North Carolina Map Act
“What is the deal with the NC MAP Act?”
By B. Joan Davis
A client recently asked me this question. His said that his property had been subject to the MAP Act, but not anymore. He asked me: “Is there is anything I need to do?” The answer is yes!
If your property was identified on a PROTECTED CORRIDOR MAP filed by the NCDOT, then you should speak with an experienced condemnation lawyer about your RIGHTS. Even though all of the Corridor Maps were rescinded last year, you may have a legal claim that is pending, and the clock may be running on your right to recover for the impact to your property.
Here is some quick background. North Carolina adopted the MAP Act in 1987 as a planning tool for the NCDOT to designate lands that it intended to acquire for future roadway projects. The idea was to limit development in those designated areas while environmental and design studies were completed and to reduce the acquisition costs for the state when it came time to purchase the designated properties for road construction. During that time, the designated property owners could not develop their land, add buildings or subdivide their property without pursuing a costly and potentially time-consuming process to obtain a variance from the state. However, the designation severely reduced the value of many of the properties that were caught in the snare of a Protected Corridor Map because of the restrictions. Some property owners argued that the designation was essentially a total taking of their property. Litigation has been ongoing for years.
Last summer, the N.C. Supreme Court held that designating a property on a Protected Corridor Map was a “taking” by the NCDOT that required the state to pay the property owner “just compensation” for the rights that were taken. But the Court did not define the extent of the “taking” or how damages should be calculated. The Court simply ruled that each property had to be evaluated on a case-by-case basis to determine the impact. Subsequently, in July of last year, the legislature amended the MAP Act to rescind all of the Protected Corridor Maps.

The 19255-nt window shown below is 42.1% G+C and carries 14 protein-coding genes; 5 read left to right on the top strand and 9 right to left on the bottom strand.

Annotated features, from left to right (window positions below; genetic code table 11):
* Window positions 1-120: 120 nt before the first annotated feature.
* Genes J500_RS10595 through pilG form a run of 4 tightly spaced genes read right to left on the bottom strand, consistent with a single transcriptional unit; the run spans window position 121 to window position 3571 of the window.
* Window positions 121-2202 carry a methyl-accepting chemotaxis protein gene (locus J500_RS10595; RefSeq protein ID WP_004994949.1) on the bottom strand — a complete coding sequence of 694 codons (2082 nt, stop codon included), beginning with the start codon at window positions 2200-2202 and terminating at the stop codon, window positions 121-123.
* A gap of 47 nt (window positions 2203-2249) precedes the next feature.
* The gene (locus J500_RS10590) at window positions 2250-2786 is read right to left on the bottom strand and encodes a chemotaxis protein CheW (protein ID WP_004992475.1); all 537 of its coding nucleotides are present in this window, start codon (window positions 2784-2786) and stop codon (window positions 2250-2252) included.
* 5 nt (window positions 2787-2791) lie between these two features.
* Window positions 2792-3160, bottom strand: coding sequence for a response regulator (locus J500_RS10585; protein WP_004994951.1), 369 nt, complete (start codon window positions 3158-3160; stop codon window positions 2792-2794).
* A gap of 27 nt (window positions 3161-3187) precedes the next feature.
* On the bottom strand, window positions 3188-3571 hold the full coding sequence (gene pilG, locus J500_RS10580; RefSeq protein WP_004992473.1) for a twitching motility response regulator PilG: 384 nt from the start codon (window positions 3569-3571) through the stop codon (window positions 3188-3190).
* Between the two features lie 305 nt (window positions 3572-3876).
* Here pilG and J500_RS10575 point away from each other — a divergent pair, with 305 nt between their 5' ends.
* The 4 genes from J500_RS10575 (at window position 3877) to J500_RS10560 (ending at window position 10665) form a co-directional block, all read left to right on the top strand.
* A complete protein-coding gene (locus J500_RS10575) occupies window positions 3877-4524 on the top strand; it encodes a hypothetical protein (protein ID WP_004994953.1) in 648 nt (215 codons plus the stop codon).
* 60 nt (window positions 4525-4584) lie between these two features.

Lawyers across the state and numerous government officials have been working to sort out the repercussions of the recent case law and last year’s amendment of the MAP Act. Our firm has developed a comprehensive plan for addressing the damages caused by the Protected Corridor filings. If your property has been impacted, you should give us a call for a free consultation. The clock may be running out on your claims, so if you have not already contacted a lawyer, I would encourage you to do so without delay.
For more information, please call 919-821-7700 or email me at firstname.lastname@example.org.
Joan has nearly thirty years of experience in handling eminent domain cases. She represents landowners, retailers, and lenders in dealing with real property disputes, eminent domain and condemnation litigation. She is regional condemnation counsel for McDonald’s, Rite Aid, and Eckerd Corporations. She also represents Harris Teeter, Walgreens, BB&T, First Citizens Bank, CBL Properties and American Asset Corporation in real property disputes and eminent domain cases. Joan is a principal in the law firm Howard, Stallings, From, Atkins, Angell & Davis, P.A.